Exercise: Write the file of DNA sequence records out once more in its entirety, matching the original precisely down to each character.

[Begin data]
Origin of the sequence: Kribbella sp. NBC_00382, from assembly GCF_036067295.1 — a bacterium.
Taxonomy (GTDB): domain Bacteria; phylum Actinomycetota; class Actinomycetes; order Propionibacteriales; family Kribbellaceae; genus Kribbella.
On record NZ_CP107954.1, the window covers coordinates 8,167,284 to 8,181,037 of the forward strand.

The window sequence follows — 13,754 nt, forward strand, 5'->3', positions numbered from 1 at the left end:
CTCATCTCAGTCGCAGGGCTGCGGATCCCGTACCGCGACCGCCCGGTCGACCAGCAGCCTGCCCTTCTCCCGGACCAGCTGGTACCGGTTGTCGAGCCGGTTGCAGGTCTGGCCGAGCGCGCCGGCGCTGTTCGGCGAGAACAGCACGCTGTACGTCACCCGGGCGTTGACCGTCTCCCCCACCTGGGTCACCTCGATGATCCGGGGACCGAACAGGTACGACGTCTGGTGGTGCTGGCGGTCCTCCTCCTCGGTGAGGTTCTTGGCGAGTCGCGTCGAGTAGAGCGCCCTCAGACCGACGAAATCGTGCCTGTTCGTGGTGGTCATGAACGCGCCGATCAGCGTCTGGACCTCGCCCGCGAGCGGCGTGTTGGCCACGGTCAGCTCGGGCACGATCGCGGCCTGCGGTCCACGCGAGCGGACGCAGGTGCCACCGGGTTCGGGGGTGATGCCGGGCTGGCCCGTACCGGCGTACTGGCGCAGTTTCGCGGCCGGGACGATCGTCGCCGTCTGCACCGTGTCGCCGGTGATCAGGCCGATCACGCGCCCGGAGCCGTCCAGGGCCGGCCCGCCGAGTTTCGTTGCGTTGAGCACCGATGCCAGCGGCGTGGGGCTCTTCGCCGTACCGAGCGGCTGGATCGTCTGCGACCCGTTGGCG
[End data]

Origin of the sequence: Kribbella sp. NBC_00382, from assembly GCF_036067295.1 — a bacterium.
Taxonomy (GTDB): domain Bacteria; phylum Actinomycetota; class Actinomycetes; order Propionibacteriales; family Kribbellaceae; genus Kribbella.
On record NZ_CP107954.1, the window covers coordinates 8,167,284 to 8,181,037 of the forward strand.

The window sequence follows — 13,754 nt, forward strand, 5'->3', positions numbered from 1 at the left end:
CTCATCTCAGTCGCAGGGCTGCGGATCCCGTACCGCGACCGCCCGGTCGACCAGCAGCCTGCCCTTCTCCCGGACCAGCTGGTACCGGTTGTCGAGCCGGTTGCAGGTCTGGCCGAGCGCGCCGGCGCTGTTCGGCGAGAACAGCACGCTGTACGTCACCCGGGCGTTGACCGTCTCCCCCACCTGGGTCACCTCGATGATCCGGGGACCGAACAGGTACGACGTCTGGTGGTGCTGGCGGTCCTCCTCCTCGGTGAGGTTCTTGGCGAGTCGCGTCGAGTAGAGCGCCCTCAGACCGACGAAATCGTGCCTGTTCGTGGTGGTCATGAACGCGCCGATCAGCGTCTGGACCTCGCCCGCGAGCGGCGTGTTGGCCACGGTCAGCTCGGGCACGATCGCGGCCTGCGGTCCACGCGAGCGGACGCAGGTGCCACCGGGTTCGGGGGTGATGCCGGGCTGGCCCGTACCGGCGTACTGGCGCAGTTTCGCGGCCGGGACGATCGTCGCCGTCTGCACCGTGTCGCCGGTGATCAGGCCGATCACGCGCCCGGAGCCGTCCAGGGCCGGCCCGCCGAGTTTCGTTGCGTTGAGCACCGATGCCAGCGGCGTGGGGCTCTTCGCCGTACCGAGCGGCTGGATCGTCTGCGACCCGTTGGCG